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One of the main reasons I chose to be certified as a Marshall Goldsmith Stakeholder Centered coach is that I was looking for a way to not only get my clients to achieve the results and change in Leadership growth they wanted to achieve but to make sure that their successful growth in Leadership was to be seen and experienced by all important stakeholders within the sponsoring organization.


Long lasting, visible, even measurable growth.

“Shouldn’t that be what executive coaching is all about?” I hear you think. Yes. It is. The first part is pretty easy to accomplish if you ask me. You work with a leader that wants the change. That sees the benefits of the change. Not only for themselves, for their stakeholders and the entire organization they are working for as well. They want to be (even) more successful than they already are and they work hard to make that change.

But then, at one point they are triggered. Mostly in situations that are key. Situations where a lot is at stake. An important client. An influential stakeholder. And then, exactly then, they step into their old behaviour. Result? They are perceived as not changed at all. No growth visible. Return of the coaching investment to be questioned. What has been seen and isolated for feedback is the 5% failure. Not the 95% change. Recognize that feeling?

Of course, on any way to lasting behavioural growth there is success and failure. That’s why we do the after action assessments during the coaching sessions. We take a look at what triggered the old behaviour and how to get around those specific triggers in the future. But very often, harm has already been done. In that particular, impactful situation, the leader failed. It has happened once that I was called by HR saying: “we need to talk, your coaching is not working”. In spite of all progress that had been made by the leader, no growth was visible for the stakeholders.

One of the key elements in the Marshall Goldsmith Stakeholder Centered coaching approach is that we are not only including the stakeholders in terms of feedback. “How did I do? Did I succeed? Are you happy with my (newly) demonstrated behaviour?” We include the same stakeholders in terms of feed-forward as well. There lies the real gain in creating more visibility on the 95% change.



When creating the development plan, we do share the Leadership growth area of choice with the selected stakeholders. “This is what I will be focusing on during the next 6 or 12 months”. And then we ask if they are willing to contribute to that process of change by sharing their constructive input on a monthly basis with 2 to 3 specific feed-forward suggestions. Asking for feed-forward is as simple as saying: “Based on your experience, what can I do to get better at …?”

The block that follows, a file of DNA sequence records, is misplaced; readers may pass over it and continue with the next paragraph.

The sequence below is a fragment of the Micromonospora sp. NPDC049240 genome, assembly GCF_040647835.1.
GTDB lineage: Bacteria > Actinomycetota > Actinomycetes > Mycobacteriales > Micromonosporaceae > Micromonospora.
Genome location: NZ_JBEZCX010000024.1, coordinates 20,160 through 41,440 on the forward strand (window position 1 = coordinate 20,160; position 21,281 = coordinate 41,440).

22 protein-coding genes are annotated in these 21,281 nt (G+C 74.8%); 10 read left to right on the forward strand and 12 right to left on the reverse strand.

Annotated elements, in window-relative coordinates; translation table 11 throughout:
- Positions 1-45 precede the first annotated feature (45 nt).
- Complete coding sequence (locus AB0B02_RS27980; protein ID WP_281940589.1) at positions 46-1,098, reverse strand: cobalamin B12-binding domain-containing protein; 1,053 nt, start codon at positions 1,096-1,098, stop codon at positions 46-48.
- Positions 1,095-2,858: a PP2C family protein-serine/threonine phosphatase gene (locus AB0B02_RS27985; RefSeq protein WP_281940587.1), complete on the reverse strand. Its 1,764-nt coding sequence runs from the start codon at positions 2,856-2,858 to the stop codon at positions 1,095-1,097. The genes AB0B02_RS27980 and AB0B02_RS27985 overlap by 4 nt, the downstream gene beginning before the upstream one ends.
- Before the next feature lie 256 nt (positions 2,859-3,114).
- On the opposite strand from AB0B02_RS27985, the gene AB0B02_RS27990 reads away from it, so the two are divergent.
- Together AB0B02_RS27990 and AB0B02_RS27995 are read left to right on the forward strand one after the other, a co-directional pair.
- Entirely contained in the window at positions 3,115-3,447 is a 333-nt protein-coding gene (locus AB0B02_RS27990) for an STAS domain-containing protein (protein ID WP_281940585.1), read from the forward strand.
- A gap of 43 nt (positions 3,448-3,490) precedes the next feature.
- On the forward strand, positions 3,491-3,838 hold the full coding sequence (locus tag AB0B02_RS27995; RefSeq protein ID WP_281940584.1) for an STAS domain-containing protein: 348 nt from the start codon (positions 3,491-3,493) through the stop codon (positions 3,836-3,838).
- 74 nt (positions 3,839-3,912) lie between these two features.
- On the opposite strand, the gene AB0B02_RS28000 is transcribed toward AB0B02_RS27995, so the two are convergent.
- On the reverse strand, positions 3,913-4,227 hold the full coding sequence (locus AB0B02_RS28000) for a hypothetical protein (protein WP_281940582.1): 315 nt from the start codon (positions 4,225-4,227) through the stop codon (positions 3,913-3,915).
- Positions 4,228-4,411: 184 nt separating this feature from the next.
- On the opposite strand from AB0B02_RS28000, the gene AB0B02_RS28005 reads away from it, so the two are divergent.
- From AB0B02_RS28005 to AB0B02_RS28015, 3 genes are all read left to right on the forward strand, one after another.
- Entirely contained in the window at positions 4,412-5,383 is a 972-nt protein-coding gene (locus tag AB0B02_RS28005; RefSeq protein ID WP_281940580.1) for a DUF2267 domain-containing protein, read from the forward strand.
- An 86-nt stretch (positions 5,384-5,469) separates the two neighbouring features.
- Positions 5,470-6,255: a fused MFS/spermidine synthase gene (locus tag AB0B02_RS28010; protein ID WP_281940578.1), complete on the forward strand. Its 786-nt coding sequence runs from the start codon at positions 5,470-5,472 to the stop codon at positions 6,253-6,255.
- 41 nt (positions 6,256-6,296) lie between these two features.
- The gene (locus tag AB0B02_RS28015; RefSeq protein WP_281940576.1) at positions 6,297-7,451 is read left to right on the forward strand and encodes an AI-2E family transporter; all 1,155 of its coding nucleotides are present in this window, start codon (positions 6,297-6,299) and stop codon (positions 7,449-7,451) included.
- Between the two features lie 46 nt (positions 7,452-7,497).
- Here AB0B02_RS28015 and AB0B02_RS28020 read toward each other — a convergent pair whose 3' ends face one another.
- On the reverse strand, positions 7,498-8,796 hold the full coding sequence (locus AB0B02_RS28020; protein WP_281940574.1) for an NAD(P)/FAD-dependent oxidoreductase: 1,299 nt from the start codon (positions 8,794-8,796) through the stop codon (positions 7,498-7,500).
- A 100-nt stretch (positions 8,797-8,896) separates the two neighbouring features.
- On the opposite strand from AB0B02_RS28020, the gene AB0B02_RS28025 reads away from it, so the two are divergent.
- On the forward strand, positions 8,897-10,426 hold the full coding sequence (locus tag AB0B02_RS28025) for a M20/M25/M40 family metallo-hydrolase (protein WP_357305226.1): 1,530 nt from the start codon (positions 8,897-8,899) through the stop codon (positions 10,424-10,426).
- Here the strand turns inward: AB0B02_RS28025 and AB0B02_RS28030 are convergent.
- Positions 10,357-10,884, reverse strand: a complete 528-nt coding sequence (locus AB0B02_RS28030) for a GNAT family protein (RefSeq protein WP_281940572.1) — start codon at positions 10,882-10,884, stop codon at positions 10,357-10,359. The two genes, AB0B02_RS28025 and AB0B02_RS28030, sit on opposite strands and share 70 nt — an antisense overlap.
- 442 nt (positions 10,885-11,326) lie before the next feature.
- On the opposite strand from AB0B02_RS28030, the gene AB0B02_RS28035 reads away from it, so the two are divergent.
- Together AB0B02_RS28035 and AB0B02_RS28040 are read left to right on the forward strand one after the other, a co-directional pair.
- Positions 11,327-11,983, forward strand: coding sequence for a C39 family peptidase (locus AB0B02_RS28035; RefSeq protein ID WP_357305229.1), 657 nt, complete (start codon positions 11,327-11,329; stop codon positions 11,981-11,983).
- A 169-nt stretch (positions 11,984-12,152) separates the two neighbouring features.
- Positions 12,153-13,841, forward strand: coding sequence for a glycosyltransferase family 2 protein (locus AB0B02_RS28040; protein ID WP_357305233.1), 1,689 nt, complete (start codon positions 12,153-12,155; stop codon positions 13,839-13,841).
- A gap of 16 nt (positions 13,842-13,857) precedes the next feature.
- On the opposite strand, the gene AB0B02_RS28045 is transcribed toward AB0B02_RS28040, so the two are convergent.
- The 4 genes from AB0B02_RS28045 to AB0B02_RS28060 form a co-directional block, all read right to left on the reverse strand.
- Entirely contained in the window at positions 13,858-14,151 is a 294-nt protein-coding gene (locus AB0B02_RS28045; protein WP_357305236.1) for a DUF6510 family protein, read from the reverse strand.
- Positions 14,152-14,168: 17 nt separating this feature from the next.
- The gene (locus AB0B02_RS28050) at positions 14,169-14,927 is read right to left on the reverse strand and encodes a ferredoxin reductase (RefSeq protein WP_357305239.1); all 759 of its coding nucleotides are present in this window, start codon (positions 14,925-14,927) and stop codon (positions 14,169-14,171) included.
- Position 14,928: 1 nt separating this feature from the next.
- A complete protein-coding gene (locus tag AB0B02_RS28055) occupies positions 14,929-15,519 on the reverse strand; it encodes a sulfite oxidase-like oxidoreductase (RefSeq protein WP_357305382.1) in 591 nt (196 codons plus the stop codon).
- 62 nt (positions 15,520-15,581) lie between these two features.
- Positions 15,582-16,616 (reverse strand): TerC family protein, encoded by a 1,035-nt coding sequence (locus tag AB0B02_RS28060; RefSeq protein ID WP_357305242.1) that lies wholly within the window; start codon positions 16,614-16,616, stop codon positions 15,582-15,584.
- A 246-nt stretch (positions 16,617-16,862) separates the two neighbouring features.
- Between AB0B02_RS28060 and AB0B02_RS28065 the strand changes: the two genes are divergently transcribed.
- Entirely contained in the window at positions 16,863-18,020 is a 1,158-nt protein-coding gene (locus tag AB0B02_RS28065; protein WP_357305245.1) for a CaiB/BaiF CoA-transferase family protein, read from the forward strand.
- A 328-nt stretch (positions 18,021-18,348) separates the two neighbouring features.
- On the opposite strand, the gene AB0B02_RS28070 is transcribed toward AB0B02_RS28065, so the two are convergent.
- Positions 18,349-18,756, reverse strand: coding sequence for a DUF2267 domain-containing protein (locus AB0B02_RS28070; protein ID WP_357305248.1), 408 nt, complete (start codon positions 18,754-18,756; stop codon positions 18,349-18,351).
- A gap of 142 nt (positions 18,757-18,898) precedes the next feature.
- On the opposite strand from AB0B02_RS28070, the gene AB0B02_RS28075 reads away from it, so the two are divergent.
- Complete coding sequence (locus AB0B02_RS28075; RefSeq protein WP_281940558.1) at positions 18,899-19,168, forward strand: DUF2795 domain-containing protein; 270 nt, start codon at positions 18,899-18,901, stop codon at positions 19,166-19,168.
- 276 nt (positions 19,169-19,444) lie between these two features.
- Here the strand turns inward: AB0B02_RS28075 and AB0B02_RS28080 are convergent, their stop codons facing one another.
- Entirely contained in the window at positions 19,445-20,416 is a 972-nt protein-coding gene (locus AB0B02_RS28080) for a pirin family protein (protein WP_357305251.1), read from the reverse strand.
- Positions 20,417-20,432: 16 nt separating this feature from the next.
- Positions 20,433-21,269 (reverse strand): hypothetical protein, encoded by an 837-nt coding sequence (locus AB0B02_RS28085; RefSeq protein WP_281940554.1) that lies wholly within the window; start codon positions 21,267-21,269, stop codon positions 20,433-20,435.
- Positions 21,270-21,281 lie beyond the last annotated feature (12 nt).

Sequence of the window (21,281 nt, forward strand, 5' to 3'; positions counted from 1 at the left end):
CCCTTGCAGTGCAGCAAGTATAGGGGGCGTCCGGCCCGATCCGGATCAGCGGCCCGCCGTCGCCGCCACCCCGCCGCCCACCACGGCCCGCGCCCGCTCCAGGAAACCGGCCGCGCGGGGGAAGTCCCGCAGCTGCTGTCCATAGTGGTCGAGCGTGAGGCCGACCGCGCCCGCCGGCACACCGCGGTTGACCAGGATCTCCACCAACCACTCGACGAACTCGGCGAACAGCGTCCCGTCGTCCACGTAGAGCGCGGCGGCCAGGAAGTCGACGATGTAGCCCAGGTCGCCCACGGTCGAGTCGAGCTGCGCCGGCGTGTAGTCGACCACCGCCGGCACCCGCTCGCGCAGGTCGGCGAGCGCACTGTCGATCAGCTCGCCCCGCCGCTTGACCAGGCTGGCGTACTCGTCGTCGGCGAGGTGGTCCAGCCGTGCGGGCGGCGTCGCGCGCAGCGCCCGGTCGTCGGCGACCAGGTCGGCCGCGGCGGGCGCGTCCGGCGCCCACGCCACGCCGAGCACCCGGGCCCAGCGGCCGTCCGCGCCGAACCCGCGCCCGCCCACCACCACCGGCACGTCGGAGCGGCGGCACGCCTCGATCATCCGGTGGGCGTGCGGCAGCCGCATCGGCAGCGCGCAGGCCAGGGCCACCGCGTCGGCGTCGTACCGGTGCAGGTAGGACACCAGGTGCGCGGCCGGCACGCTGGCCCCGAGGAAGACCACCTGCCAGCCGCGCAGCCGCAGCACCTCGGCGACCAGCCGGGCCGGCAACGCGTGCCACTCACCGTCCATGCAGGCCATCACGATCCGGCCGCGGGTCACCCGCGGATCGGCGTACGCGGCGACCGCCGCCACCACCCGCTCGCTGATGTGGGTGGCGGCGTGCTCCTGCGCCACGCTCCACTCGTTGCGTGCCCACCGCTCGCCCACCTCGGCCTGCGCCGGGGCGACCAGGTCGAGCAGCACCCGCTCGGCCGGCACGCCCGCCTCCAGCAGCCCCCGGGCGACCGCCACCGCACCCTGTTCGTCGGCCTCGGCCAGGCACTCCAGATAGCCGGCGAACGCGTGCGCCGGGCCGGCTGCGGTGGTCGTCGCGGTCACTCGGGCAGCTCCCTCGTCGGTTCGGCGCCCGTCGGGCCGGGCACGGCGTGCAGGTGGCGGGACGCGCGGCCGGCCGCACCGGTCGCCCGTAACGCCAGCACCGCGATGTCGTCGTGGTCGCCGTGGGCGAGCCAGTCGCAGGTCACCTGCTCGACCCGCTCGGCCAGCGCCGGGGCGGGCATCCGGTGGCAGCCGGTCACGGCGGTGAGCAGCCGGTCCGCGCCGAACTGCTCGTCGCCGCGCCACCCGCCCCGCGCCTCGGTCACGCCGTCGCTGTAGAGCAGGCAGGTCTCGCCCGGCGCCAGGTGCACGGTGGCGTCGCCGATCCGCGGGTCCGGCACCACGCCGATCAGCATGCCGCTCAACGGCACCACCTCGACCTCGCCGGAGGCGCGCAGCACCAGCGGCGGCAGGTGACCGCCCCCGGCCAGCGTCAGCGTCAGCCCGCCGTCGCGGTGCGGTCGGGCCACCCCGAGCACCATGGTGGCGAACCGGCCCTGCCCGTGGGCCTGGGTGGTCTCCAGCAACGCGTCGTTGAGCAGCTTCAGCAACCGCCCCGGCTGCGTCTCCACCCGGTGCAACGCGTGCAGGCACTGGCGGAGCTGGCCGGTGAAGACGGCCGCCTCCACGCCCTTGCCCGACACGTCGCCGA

No “evaluation” of behaviour but behavioural suggestions for the next month on how the leader could become more effective in the Leadership growth area mentioned. The stakeholder then gives the leader input based on their own experience, their insights, and their specific experience in working with the leader. By asking them for this input, and by following up (with a short feedback) after that month, stakeholders are involved in successes as well as failures. Need I tell you that everyone (think about how it would feel if someone asks you for your suggestions) is positively surprised when the relationship (I trust you) as well as the input (I trust you to help me) is valued by the leader asking for the support?

The beauty of it is that it’s an informal process. Feed-forward. Feedback. Feed-forward. Feedback. No time-consuming meetings, just a short alignment month after month. It can be 5 minutes in the coffee corner, a short call, an email, etc. On the other hand, although the above might seem simple, it’s a process that is not that easy at all. Leaders need to be willing to show courage, humility and discipline. And learn how to simply say thank you for the stakeholder input with no further discussion on different perspectives or realities (that’s where your coach keeps you on track ;-)). We don’t want the “I understand you giving me that suggestion but in my department that is not going to work” talk. Courage. Humility. Discipline. But then again, isn’t that a basic requirement for all growth and change?

I could add some specific behavioural examples to the above but I’m choosing not to do that. If you are interested to know more, please contact me without obligations and let’s see together how this specific way of working can benefit you and your organization in terms of long lasting, visible, and even measurable Leadership growth.

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About the author

Sofie Varrewaere is the founder of and a certified Marshall Goldsmith Stakeholder Centered Coach. After studying a Master in Psychological and Pedagogical Sciences, she ogled into the magical world of Recruitment, Selection and HR Services. Working for the world leader in HR, she has always been in an advisory role in relation to the larger goals of several multinational organizations. In 2013 she started her own company in International executive Coaching. Doing what she is good at, challenging others as well as herself